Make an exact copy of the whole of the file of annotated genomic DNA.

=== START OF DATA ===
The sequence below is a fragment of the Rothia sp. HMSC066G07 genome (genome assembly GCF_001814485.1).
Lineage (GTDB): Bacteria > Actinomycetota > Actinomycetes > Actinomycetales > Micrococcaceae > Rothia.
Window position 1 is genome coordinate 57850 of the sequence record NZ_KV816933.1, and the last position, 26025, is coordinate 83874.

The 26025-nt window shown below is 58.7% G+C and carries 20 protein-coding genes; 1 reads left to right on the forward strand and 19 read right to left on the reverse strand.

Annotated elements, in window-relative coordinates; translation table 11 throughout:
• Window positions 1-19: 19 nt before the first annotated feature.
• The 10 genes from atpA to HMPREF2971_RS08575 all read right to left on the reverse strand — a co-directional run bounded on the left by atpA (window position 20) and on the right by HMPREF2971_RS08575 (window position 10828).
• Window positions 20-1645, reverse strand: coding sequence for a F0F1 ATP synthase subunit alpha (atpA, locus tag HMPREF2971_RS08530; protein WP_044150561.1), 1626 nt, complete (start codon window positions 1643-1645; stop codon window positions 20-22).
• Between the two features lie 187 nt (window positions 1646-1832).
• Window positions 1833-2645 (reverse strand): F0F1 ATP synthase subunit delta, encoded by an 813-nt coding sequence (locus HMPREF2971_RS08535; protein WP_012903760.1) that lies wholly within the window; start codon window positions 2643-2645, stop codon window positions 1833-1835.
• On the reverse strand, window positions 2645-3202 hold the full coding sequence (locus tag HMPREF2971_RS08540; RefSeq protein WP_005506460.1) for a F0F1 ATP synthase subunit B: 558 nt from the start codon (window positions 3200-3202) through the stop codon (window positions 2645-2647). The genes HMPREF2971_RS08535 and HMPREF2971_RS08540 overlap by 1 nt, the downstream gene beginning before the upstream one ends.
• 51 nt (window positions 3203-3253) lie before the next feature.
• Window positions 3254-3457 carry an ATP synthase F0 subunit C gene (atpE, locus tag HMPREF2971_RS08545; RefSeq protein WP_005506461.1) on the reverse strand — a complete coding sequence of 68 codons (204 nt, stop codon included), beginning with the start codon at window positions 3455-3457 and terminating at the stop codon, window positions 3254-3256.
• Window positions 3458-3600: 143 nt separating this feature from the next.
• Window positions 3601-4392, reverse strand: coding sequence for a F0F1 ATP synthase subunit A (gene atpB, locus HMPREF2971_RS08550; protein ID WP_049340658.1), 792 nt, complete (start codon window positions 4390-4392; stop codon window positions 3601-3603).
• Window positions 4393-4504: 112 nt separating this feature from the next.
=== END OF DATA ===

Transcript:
The sequence below is a fragment of the Rothia sp. HMSC066G07 genome (genome assembly GCF_001814485.1).
Lineage (GTDB): Bacteria > Actinomycetota > Actinomycetes > Actinomycetales > Micrococcaceae > Rothia.
Window position 1 is genome coordinate 57850 of the sequence record NZ_KV816933.1, and the last position, 26025, is coordinate 83874.

The 26025-nt window shown below is 58.7% G+C and carries 20 protein-coding genes; 1 reads left to right on the forward strand and 19 read right to left on the reverse strand.

Annotated elements, in window-relative coordinates; translation table 11 throughout:
• Window positions 1-19: 19 nt before the first annotated feature.
• The 10 genes from atpA to HMPREF2971_RS08575 all read right to left on the reverse strand — a co-directional run bounded on the left by atpA (window position 20) and on the right by HMPREF2971_RS08575 (window position 10828).
• Window positions 20-1645, reverse strand: coding sequence for a F0F1 ATP synthase subunit alpha (atpA, locus tag HMPREF2971_RS08530; protein WP_044150561.1), 1626 nt, complete (start codon window positions 1643-1645; stop codon window positions 20-22).
• Between the two features lie 187 nt (window positions 1646-1832).
• Window positions 1833-2645 (reverse strand): F0F1 ATP synthase subunit delta, encoded by an 813-nt coding sequence (locus HMPREF2971_RS08535; protein WP_012903760.1) that lies wholly within the window; start codon window positions 2643-2645, stop codon window positions 1833-1835.
• On the reverse strand, window positions 2645-3202 hold the full coding sequence (locus tag HMPREF2971_RS08540; RefSeq protein WP_005506460.1) for a F0F1 ATP synthase subunit B: 558 nt from the start codon (window positions 3200-3202) through the stop codon (window positions 2645-2647). The genes HMPREF2971_RS08535 and HMPREF2971_RS08540 overlap by 1 nt, the downstream gene beginning before the upstream one ends.
• 51 nt (window positions 3203-3253) lie before the next feature.
• Window positions 3254-3457 carry an ATP synthase F0 subunit C gene (atpE, locus tag HMPREF2971_RS08545; RefSeq protein WP_005506461.1) on the reverse strand — a complete coding sequence of 68 codons (204 nt, stop codon included), beginning with the start codon at window positions 3455-3457 and terminating at the stop codon, window positions 3254-3256.
• Window positions 3458-3600: 143 nt separating this feature from the next.
• Window positions 3601-4392, reverse strand: coding sequence for a F0F1 ATP synthase subunit A (gene atpB, locus HMPREF2971_RS08550; protein ID WP_049340658.1), 792 nt, complete (start codon window positions 4390-4392; stop codon window positions 3601-3603).
• Window positions 4393-4504: 112 nt separating this feature from the next.